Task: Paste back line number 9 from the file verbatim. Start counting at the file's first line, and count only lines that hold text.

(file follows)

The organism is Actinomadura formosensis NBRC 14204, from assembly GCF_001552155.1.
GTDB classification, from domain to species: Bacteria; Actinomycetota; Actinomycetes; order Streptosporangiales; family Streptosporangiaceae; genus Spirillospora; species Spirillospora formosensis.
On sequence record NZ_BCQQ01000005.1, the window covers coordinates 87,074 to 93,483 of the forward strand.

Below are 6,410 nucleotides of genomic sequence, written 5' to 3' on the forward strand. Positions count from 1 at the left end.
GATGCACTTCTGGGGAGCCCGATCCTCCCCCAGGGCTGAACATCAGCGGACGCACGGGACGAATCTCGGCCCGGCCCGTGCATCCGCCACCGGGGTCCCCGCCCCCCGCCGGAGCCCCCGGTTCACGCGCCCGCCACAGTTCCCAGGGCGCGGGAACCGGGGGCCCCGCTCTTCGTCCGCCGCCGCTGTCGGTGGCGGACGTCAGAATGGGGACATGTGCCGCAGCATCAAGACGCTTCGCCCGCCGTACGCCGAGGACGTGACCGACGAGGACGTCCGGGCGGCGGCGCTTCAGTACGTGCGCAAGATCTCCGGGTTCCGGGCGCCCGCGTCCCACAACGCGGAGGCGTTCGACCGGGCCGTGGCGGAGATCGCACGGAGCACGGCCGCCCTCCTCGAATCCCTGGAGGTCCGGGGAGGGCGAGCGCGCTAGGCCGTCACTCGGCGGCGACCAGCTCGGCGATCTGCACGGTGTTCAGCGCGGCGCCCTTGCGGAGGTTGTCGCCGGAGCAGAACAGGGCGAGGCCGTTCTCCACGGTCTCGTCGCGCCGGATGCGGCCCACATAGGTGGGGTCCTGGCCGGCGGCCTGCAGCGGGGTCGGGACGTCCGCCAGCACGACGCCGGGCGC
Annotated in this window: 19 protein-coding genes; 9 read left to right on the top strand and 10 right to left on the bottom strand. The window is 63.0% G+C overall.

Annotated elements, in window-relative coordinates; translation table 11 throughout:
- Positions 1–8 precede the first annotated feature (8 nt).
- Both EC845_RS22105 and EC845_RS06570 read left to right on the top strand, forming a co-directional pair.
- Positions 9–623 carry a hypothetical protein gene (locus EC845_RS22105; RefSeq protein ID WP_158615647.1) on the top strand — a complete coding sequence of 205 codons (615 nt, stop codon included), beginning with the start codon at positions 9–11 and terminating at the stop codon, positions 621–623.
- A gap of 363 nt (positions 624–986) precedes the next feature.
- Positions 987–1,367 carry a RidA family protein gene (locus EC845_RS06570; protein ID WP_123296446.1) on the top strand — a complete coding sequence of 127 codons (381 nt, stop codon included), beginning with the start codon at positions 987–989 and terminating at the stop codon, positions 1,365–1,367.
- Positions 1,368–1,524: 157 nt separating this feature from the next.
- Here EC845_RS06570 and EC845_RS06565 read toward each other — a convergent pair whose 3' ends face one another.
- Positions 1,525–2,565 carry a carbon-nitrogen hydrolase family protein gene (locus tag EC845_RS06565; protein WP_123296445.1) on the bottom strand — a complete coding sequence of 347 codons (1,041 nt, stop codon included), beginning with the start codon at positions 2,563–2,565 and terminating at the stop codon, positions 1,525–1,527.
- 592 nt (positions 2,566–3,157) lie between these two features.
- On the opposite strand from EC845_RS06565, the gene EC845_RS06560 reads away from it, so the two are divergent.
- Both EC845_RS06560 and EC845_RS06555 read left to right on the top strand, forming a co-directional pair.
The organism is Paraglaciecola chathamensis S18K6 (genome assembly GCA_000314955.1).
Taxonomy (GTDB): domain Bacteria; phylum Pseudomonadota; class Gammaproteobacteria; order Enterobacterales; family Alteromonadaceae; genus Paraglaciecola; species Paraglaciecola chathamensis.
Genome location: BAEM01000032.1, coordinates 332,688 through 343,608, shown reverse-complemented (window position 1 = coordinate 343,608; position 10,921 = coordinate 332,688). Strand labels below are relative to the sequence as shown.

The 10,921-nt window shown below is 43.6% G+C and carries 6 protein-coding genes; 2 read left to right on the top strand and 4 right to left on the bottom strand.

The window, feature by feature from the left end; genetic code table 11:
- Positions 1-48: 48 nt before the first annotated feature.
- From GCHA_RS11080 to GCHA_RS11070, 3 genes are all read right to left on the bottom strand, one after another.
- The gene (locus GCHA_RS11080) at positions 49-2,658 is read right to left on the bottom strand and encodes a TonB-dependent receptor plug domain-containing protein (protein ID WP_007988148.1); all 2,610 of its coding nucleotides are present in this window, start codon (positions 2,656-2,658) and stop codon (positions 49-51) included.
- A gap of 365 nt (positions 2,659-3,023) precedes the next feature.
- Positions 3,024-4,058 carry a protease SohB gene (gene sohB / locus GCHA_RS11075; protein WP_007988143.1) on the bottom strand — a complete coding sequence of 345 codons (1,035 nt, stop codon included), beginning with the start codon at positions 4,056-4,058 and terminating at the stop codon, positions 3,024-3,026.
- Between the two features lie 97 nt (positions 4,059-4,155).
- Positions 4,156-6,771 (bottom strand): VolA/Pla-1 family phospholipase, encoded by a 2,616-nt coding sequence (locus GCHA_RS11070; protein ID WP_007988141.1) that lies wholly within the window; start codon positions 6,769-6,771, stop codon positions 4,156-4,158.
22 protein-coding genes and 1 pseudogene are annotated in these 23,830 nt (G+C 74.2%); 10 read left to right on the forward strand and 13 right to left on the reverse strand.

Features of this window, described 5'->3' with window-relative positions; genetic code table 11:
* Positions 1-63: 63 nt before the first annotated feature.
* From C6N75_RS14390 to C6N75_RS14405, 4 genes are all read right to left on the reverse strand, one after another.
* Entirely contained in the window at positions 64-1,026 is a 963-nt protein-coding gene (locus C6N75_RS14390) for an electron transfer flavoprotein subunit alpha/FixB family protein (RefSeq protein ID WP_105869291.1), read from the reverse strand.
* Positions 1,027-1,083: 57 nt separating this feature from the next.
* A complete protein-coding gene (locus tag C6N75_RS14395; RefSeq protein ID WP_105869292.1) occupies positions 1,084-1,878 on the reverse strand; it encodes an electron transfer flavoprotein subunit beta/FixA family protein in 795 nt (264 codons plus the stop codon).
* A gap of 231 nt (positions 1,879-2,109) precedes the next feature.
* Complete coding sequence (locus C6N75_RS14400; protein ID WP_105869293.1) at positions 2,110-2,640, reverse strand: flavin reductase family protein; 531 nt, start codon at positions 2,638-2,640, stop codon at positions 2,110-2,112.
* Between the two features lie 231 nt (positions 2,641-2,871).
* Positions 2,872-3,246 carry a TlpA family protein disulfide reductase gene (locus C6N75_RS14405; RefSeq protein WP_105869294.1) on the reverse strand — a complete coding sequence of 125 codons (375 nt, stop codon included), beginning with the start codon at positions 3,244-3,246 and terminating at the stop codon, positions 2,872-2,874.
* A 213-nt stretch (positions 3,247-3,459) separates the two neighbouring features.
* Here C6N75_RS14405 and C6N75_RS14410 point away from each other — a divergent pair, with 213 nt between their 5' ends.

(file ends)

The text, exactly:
- Both EC845_RS22105 and EC845_RS06570 read left to right on the top strand, forming a co-directional pair.